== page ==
To help drivers balance range and performance, the eSprinter features three drive modes (comfort, eco and maximum range) that adjust the accelerator response and climate control system. Four manual recuperation modes are selectable via paddles shifters on the steering wheel, ranging from full coasting on accelerator lift (D++) to full regenerative braking (D-). There’s also D AUTO, which automatically adjusts the regen level for you based on conditions and traffic.
Charging the eSprinter at a 9.6-kW AC wall charger takes about 12.5 hours from flat to full. On the go, it can reach up to 50 kW at a DC fast charger, going from 10% to 80% full in around 93 minutes. That’s far from the fastest charging EV to hit the market, but I’m not going to complain too loudly given the eSprinter’s intended use as an urban utility vehicle may not require frequent fast charges or long trips. Drivers needing to juice up quickly can unlock up to 115-kW DC charging — part of $3,819 worth of tech package options — sprinting to 80% in around 42 minutes, which is shorter than a lunch break.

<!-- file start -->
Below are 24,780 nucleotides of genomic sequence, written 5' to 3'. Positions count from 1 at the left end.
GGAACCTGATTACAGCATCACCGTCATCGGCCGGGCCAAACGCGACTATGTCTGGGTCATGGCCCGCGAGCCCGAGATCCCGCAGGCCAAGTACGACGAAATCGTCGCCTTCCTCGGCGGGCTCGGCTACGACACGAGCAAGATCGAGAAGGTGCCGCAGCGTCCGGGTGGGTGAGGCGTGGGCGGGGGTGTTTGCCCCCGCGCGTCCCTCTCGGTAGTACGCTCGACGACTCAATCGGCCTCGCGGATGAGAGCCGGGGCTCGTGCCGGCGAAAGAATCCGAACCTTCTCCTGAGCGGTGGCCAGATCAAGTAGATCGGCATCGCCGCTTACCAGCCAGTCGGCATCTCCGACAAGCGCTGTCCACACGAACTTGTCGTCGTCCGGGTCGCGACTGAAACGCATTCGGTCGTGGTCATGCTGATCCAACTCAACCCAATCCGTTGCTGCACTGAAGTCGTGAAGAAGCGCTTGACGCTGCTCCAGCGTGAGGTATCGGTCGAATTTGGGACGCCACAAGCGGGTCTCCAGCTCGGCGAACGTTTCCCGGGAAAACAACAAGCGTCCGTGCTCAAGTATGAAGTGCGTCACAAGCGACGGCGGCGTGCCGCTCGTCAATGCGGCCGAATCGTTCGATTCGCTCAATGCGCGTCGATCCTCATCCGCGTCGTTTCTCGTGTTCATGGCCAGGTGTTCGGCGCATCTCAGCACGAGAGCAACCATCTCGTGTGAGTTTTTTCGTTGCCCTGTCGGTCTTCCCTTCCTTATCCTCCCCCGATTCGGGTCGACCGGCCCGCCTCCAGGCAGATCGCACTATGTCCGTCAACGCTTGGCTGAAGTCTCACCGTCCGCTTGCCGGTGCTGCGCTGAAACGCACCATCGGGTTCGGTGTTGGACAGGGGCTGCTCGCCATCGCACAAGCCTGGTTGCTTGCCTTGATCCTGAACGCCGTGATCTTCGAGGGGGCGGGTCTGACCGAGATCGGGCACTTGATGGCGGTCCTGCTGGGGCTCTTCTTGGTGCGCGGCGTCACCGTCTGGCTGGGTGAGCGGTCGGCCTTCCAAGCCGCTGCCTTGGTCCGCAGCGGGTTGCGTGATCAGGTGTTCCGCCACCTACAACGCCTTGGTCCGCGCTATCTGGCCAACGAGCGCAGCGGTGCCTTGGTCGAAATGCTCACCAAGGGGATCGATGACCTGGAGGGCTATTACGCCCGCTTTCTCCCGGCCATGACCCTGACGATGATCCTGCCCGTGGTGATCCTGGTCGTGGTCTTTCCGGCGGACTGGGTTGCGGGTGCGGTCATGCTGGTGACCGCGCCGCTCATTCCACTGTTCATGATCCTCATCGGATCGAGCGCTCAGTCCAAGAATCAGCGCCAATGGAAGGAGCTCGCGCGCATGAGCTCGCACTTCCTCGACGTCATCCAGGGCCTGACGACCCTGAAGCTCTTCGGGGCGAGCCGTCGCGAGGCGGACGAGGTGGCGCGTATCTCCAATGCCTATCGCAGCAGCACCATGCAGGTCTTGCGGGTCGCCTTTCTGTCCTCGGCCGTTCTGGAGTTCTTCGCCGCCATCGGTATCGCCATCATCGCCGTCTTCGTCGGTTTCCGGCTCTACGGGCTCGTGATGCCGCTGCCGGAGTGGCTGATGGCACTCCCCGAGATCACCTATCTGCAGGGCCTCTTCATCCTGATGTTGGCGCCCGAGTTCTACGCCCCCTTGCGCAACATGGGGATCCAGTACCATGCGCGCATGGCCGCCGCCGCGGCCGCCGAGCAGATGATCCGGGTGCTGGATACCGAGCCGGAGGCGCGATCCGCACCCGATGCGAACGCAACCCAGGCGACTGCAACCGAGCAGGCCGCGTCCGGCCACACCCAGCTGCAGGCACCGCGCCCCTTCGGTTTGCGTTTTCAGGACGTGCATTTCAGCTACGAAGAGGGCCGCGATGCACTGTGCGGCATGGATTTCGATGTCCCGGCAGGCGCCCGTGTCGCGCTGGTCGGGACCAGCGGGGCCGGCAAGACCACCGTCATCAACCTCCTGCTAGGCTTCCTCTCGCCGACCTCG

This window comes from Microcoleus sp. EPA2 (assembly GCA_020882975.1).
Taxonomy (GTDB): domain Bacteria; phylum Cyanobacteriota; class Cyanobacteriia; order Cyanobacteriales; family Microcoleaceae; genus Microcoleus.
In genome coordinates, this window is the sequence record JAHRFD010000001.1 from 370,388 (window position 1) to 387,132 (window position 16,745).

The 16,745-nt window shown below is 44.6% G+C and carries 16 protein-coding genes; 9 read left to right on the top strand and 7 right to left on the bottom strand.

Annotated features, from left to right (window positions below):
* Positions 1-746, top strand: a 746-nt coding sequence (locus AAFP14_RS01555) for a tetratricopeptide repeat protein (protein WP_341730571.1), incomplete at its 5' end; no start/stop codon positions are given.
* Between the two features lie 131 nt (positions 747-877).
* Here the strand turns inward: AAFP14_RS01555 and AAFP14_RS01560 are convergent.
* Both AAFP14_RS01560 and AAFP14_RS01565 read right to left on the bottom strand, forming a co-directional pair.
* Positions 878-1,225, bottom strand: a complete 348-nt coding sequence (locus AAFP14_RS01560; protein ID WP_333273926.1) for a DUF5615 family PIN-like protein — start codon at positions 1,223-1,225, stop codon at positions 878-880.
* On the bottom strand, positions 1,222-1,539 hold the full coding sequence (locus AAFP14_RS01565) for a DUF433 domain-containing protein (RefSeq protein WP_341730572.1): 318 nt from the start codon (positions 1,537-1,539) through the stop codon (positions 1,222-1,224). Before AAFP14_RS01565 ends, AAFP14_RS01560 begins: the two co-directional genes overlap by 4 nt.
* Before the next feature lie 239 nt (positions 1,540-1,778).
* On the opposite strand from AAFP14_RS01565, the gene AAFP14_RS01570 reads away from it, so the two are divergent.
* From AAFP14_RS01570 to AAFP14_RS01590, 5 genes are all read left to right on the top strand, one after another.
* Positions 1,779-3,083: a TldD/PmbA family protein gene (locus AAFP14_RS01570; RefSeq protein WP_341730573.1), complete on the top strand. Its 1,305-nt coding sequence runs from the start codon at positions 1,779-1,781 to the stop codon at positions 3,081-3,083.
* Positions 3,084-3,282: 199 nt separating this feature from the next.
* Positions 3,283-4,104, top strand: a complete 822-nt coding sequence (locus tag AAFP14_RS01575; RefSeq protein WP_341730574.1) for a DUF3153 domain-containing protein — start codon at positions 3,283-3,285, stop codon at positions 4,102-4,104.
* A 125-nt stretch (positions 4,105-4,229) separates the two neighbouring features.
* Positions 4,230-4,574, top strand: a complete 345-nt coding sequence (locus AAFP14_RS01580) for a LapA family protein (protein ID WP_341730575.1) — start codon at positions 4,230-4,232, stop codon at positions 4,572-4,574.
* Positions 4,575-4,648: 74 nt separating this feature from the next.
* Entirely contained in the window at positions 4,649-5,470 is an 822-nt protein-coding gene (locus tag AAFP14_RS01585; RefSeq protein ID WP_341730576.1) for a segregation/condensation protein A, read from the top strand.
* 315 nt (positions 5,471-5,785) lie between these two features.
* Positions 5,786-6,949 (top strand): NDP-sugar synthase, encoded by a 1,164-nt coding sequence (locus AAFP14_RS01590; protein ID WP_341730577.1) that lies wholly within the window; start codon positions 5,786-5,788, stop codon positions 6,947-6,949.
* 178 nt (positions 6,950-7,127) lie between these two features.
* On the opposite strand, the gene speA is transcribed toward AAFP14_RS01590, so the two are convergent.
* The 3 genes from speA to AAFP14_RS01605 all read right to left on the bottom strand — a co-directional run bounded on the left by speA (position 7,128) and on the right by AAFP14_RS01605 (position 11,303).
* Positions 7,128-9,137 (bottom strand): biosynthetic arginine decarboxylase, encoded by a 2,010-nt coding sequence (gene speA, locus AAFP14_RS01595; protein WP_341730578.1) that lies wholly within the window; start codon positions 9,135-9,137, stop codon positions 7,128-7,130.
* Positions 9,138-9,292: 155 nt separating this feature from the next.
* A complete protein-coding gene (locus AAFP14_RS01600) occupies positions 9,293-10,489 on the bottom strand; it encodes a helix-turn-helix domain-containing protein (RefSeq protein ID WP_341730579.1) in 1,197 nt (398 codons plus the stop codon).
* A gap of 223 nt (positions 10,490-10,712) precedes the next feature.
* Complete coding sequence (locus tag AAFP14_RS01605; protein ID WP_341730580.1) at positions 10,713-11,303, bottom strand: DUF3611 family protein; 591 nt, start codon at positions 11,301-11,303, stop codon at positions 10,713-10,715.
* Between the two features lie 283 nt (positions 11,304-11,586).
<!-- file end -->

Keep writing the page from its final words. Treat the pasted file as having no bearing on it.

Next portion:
The van’s combined charging system (CCS) port can be found front and center behind the Mercedes’ large three-point star badge. I think that this is the best position for nose-in charging as it’s agnostic of which side the pedestal is on and requires less awkward stretching of charging cables. I wish more EV designers would put their ports here.
Slow and steady wins the (efficiency) race
As expected based on the specs, the eSprinter’s acceleration isn’t amazing. Loaded up with just a 200-something-pound driver and a 440-pound payload (nowhere near the stated 2,624-pound max), the 150-kW variant felt borderline underpowered when asked to climb the steeper hills around the Southern California testing area. Add to that a modest top speed of only 75 mph and highway driving also becomes an exercise in patience. Fortunately, I’m a very patient driver.